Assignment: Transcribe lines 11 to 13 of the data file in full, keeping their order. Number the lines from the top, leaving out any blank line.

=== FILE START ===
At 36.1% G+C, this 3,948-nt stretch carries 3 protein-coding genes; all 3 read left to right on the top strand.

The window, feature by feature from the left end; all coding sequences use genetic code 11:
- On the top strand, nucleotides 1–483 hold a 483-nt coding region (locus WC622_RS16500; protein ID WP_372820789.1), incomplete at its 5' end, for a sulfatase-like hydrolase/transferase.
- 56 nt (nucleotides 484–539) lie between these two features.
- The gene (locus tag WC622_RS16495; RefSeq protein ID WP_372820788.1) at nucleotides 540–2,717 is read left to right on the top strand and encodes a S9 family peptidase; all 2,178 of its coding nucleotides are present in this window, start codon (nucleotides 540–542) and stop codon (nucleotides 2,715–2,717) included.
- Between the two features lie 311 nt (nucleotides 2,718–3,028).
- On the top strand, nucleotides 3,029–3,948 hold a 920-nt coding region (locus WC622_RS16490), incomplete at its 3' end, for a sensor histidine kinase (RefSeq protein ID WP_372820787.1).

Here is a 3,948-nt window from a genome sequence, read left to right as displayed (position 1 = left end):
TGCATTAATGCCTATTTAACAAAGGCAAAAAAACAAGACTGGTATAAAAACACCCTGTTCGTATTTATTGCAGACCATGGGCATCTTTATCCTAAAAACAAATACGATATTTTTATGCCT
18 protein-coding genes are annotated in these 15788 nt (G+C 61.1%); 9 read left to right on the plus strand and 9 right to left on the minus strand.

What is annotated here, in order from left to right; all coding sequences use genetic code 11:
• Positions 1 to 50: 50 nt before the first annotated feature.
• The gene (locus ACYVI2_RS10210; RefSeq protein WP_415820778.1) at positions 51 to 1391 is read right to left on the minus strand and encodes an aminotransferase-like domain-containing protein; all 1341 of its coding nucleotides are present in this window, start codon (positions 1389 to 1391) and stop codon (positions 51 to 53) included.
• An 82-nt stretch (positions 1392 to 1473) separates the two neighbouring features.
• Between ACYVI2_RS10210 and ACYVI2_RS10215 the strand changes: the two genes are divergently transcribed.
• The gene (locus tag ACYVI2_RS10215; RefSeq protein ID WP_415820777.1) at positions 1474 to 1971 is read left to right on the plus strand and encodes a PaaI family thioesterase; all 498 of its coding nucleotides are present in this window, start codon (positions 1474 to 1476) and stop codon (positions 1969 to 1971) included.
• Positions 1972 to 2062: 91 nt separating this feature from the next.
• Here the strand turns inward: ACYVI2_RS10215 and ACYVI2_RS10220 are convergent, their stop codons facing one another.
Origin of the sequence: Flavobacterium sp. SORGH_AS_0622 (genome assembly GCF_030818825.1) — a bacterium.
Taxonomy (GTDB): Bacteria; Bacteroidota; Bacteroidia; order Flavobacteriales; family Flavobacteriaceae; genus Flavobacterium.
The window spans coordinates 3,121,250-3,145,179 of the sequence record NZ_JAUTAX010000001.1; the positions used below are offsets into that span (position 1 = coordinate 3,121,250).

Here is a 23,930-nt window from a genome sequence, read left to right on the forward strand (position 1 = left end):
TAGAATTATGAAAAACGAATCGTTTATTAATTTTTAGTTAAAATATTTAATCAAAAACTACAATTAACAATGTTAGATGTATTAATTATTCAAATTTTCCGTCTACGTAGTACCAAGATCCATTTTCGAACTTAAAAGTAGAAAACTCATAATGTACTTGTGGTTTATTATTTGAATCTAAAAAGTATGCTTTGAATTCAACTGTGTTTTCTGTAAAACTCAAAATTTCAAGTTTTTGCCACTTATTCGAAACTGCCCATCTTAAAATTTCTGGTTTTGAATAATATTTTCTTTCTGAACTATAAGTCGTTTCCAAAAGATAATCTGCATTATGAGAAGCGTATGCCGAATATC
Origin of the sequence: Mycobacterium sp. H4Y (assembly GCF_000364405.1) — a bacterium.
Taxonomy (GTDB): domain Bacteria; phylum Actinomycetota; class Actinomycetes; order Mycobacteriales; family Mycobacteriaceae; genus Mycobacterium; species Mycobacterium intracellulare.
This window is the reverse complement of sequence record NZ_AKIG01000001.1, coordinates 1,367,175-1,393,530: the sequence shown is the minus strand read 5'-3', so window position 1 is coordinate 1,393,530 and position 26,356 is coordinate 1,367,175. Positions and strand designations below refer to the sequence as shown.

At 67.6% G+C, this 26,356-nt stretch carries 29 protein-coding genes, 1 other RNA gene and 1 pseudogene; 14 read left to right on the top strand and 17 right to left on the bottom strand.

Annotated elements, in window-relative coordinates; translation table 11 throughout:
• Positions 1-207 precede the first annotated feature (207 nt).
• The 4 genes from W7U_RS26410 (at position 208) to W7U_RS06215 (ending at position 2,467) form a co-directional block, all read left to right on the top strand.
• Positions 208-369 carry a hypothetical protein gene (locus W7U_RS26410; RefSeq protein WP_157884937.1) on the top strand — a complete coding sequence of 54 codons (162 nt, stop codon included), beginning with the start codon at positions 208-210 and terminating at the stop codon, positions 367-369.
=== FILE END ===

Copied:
What is annotated here, in order from left to right; all coding sequences use genetic code 11:
• Positions 1 to 50: 50 nt before the first annotated feature.
• The gene (locus ACYVI2_RS10210; RefSeq protein WP_415820778.1) at positions 51 to 1391 is read right to left on the minus strand and encodes an aminotransferase-like domain-containing protein; all 1341 of its coding nucleotides are present in this window, start codon (positions 1389 to 1391) and stop codon (positions 51 to 53) included.